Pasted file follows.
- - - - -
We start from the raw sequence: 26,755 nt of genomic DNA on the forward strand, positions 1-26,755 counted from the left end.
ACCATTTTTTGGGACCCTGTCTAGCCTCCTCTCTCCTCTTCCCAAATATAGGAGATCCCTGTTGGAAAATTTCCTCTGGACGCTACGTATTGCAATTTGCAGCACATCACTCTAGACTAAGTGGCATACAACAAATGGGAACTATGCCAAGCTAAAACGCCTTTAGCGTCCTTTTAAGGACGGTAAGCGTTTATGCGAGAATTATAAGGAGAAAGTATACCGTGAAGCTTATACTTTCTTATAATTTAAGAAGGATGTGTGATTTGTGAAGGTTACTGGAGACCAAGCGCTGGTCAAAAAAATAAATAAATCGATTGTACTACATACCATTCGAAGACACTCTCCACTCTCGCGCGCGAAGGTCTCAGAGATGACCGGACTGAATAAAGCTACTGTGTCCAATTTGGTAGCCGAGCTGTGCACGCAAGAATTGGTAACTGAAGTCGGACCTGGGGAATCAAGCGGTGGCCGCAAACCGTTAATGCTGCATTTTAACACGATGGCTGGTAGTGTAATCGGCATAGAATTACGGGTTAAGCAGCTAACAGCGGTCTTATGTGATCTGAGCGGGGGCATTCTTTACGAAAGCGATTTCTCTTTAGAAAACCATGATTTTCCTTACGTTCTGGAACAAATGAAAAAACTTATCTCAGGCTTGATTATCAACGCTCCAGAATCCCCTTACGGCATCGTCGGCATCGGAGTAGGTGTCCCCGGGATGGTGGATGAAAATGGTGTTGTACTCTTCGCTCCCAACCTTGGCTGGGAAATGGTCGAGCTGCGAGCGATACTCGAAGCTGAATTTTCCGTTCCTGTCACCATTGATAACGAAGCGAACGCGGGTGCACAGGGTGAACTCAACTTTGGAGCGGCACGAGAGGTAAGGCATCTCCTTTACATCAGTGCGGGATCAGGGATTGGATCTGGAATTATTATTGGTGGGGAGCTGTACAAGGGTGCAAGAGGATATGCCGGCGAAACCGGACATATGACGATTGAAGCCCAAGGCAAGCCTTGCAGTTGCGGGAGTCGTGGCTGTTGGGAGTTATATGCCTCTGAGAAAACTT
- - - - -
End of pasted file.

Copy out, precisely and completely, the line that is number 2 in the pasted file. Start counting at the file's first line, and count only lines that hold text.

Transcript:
ACCATTTTTTGGGACCCTGTCTAGCCTCCTCTCTCCTCTTCCCAAATATAGGAGATCCCTGTTGGAAAATTTCCTCTGGACGCTACGTATTGCAATTTGCAGCACATCACTCTAGACTAAGTGGCATACAACAAATGGGAACTATGCCAAGCTAAAACGCCTTTAGCGTCCTTTTAAGGACGGTAAGCGTTTATGCGAGAATTATAAGGAGAAAGTATACCGTGAAGCTTATACTTTCTTATAATTTAAGAAGGATGTGTGATTTGTGAAGGTTACTGGAGACCAAGCGCTGGTCAAAAAAATAAATAAATCGATTGTACTACATACCATTCGAAGACACTCTCCACTCTCGCGCGCGAAGGTCTCAGAGATGACCGGACTGAATAAAGCTACTGTGTCCAATTTGGTAGCCGAGCTGTGCACGCAAGAATTGGTAACTGAAGTCGGACCTGGGGAATCAAGCGGTGGCCGCAAACCGTTAATGCTGCATTTTAACACGATGGCTGGTAGTGTAATCGGCATAGAATTACGGGTTAAGCAGCTAACAGCGGTCTTATGTGATCTGAGCGGGGGCATTCTTTACGAAAGCGATTTCTCTTTAGAAAACCATGATTTTCCTTACGTTCTGGAACAAATGAAAAAACTTATCTCAGGCTTGATTATCAACGCTCCAGAATCCCCTTACGGCATCGTCGGCATCGGAGTAGGTGTCCCCGGGATGGTGGATGAAAATGGTGTTGTACTCTTCGCTCCCAACCTTGGCTGGGAAATGGTCGAGCTGCGAGCGATACTCGAAGCTGAATTTTCCGTTCCTGTCACCATTGATAACGAAGCGAACGCGGGTGCACAGGGTGAACTCAACTTTGGAGCGGCACGAGAGGTAAGGCATCTCCTTTACATCAGTGCGGGATCAGGGATTGGATCTGGAATTATTATTGGTGGGGAGCTGTACAAGGGTGCAAGAGGATATGCCGGCGAAACCGGACATATGACGATTGAAGCCCAAGGCAAGCCTTGCAGTTGCGGGAGTCGTGGCTGTTGGGAGTTATATGCCTCTGAGAAAACTT